Bashir, Samiya: Where the Apple Falls

Bashir, Samiya: Where the Apple Falls

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Where the Apple Falls by Samiya Bashir (RedBone Press, paperback)

Publication Date: June 1, 2005

Publisher Marketing: Finalist for the Lambda Literary Award in Lesbian Poetry. WHERE THE APPLE FALLS resides at the intersections between woman and female—both human and environmental—and the concepts to which she is often linked: death, rebirth, victim, sexual/perverse. Seasons are crucial: from the birth of Spring through Autumn's final harvest, the work suggests a recasting of the farmer; a reclamation of both the fall and redemption/death/(re)birth on her own terms. Finally, WHERE THE APPLE FALLS highlights the resilience of strength. Even strength denied does not die. Instead, it continues to grow in power, waiting for its calling. WHERE THE APPLE FALLS reminds us to imagine, encourages us to answer the call, to revel in the beauty and possibility that we all embody, to consider our direction and route.

"In her debut collection WHERE THE APPLE FALLS, Samiya Bashir demands we listen and hear the symphony of stories that 'sail on the ochre cushion of these moonlit poems.' In 'Moon Cycling,' she writes: 'Don't come by my door/ Smellin' fresh like that/ Sizzling like summer/ Steak medium rare/ I'll think you are/ My supper.' But she opens the door and her words and images grab us and never let go. She challenges ideas of edginess, religion, beauty, sexuality and imagination. Bashir's language is vivid and compelling in lines like 'Crooked back bowed into the new black moon.' There's remarkable womanness, vulnerability, pain and insight in these lines…WHERE THE APPLE FALLS can at times be a difficult read, as many poems are dense and complex. But here is a new and provocative voice comfortable in the skin of her poems, secure in her poetic vision."—Black Issues Book Review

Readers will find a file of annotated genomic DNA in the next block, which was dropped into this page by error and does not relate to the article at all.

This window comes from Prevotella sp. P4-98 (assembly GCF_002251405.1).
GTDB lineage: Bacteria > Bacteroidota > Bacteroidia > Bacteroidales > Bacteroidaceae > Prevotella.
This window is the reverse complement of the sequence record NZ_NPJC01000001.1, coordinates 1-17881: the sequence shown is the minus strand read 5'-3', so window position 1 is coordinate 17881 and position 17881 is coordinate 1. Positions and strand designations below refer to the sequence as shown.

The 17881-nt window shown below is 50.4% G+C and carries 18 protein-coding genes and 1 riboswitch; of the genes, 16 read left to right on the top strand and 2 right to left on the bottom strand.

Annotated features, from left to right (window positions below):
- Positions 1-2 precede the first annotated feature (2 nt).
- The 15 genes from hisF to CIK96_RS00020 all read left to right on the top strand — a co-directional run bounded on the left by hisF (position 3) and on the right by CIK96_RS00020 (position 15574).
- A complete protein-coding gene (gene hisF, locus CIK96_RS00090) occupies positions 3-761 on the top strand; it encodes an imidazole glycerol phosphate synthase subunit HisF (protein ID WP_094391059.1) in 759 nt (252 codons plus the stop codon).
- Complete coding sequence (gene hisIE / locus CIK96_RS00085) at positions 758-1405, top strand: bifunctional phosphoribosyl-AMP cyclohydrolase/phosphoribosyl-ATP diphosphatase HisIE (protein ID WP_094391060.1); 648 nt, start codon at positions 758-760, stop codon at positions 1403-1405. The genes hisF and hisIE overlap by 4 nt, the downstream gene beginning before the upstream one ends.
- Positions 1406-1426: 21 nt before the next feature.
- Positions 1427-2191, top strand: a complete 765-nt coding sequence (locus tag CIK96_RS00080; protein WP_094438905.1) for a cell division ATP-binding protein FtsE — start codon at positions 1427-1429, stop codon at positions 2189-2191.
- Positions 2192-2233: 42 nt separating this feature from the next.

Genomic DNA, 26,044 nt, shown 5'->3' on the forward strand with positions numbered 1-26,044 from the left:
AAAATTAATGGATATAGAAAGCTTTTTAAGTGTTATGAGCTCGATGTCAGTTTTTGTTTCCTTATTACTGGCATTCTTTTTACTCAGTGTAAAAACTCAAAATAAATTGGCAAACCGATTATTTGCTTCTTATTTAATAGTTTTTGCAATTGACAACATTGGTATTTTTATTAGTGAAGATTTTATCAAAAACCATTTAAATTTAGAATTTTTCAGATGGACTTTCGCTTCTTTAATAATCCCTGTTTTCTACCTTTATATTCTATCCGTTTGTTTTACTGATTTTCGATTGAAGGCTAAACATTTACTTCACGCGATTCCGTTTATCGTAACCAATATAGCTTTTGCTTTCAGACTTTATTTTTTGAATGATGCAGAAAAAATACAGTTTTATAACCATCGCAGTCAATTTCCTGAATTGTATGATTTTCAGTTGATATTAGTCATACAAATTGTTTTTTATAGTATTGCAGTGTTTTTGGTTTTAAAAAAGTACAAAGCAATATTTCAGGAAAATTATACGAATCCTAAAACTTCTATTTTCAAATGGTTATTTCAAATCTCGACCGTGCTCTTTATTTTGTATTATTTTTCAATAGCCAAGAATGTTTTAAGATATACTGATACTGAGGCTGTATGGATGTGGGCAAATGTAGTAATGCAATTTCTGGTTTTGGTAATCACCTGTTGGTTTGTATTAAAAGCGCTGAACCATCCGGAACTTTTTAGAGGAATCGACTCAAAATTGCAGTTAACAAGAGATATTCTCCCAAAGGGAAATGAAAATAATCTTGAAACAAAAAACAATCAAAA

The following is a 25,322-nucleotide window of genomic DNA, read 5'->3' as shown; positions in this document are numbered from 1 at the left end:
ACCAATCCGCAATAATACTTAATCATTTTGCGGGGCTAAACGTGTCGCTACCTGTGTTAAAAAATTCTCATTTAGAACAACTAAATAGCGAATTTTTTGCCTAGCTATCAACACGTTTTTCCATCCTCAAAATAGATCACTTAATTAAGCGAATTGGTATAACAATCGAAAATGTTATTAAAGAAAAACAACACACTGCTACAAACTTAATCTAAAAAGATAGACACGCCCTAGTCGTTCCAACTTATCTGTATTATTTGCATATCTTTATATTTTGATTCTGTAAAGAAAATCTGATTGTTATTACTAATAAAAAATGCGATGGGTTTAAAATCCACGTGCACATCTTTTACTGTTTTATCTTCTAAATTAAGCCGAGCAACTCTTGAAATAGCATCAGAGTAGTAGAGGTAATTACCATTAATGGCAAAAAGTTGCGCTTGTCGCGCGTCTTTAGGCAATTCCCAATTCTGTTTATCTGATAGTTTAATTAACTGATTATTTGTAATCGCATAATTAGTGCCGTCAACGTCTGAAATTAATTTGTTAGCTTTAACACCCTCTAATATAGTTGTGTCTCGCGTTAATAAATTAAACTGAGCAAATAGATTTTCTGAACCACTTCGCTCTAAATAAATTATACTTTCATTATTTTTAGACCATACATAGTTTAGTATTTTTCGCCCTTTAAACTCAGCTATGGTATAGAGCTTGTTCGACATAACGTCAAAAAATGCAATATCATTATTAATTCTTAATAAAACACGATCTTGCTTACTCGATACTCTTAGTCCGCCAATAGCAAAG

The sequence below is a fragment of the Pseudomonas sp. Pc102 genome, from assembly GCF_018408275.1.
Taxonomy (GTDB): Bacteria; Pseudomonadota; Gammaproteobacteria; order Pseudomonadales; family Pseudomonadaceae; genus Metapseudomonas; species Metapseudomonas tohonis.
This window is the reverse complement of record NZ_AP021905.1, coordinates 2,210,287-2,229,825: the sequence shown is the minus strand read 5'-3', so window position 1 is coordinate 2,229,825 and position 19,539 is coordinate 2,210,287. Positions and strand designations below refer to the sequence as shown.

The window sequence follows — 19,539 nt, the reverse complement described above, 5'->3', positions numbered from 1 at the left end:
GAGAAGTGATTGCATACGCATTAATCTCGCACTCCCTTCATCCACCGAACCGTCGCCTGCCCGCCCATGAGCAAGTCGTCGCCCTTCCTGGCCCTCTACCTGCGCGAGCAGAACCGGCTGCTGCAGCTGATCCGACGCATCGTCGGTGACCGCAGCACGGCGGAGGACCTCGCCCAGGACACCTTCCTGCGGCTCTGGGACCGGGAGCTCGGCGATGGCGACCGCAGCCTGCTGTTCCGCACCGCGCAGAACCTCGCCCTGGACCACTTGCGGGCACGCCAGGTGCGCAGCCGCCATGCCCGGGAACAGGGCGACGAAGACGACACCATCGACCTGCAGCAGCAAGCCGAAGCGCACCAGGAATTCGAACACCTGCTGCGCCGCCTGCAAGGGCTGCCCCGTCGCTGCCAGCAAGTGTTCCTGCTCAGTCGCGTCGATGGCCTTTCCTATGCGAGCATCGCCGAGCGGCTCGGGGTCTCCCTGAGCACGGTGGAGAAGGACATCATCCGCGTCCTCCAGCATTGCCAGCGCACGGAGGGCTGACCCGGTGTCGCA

"Bashir's first book of poems is a moving blend of personal narrative and lyric grace. Poems that deal with the legacy of slavery are haunting, such as the intimacy and danger in 'Floating Down the Delaware': 'Black skin rots cerulean blue. The/ two bodies were found on Thursday/ night. No wonder I can't keep track/ of time.' Bashir's finely crafted lines touch on migration, faith, urban life and the lives of women, never letting their reach slacken."—Curve Magazine